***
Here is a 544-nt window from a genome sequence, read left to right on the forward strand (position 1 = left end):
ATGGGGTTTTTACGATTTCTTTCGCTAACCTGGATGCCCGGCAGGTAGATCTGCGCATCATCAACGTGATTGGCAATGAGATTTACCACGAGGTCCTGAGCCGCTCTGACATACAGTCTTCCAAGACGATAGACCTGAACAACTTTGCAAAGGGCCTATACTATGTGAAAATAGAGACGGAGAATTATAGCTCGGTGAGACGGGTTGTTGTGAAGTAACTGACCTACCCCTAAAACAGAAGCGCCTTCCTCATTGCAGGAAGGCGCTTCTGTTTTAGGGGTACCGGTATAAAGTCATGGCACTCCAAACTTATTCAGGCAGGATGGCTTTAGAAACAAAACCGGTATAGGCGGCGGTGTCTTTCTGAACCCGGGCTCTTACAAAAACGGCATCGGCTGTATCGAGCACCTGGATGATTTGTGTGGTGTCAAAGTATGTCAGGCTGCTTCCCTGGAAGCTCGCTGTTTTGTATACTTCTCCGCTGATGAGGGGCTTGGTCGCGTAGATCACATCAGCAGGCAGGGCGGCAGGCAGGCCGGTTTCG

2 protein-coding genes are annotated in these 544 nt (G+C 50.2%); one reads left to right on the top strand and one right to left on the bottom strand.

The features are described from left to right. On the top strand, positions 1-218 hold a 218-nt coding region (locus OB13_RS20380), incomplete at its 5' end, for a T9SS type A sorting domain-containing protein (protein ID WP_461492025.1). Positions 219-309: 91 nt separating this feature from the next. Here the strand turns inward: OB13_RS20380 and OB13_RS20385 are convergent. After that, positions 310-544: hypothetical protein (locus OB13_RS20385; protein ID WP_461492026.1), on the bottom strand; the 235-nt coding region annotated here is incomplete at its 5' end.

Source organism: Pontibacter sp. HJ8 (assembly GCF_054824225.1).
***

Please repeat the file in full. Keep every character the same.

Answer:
Here is a 544-nt window from a genome sequence, read left to right on the forward strand (position 1 = left end):
ATGGGGTTTTTACGATTTCTTTCGCTAACCTGGATGCCCGGCAGGTAGATCTGCGCATCATCAACGTGATTGGCAATGAGATTTACCACGAGGTCCTGAGCCGCTCTGACATACAGTCTTCCAAGACGATAGACCTGAACAACTTTGCAAAGGGCCTATACTATGTGAAAATAGAGACGGAGAATTATAGCTCGGTGAGACGGGTTGTTGTGAAGTAACTGACCTACCCCTAAAACAGAAGCGCCTTCCTCATTGCAGGAAGGCGCTTCTGTTTTAGGGGTACCGGTATAAAGTCATGGCACTCCAAACTTATTCAGGCAGGATGGCTTTAGAAACAAAACCGGTATAGGCGGCGGTGTCTTTCTGAACCCGGGCTCTTACAAAAACGGCATCGGCTGTATCGAGCACCTGGATGATTTGTGTGGTGTCAAAGTATGTCAGGCTGCTTCCCTGGAAGCTCGCTGTTTTGTATACTTCTCCGCTGATGAGGGGCTTGGTCGCGTAGATCACATCAGCAGGCAGGGCGGCAGGCAGGCCGGTTTCG

2 protein-coding genes are annotated in these 544 nt (G+C 50.2%); one reads left to right on the top strand and one right to left on the bottom strand.

The features are described from left to right. On the top strand, positions 1-218 hold a 218-nt coding region (locus OB13_RS20380), incomplete at its 5' end, for a T9SS type A sorting domain-containing protein (protein ID WP_461492025.1). Positions 219-309: 91 nt separating this feature from the next. Here the strand turns inward: OB13_RS20380 and OB13_RS20385 are convergent. After that, positions 310-544: hypothetical protein (locus OB13_RS20385; protein ID WP_461492026.1), on the bottom strand; the 235-nt coding region annotated here is incomplete at its 5' end.

Source organism: Pontibacter sp. HJ8 (assembly GCF_054824225.1).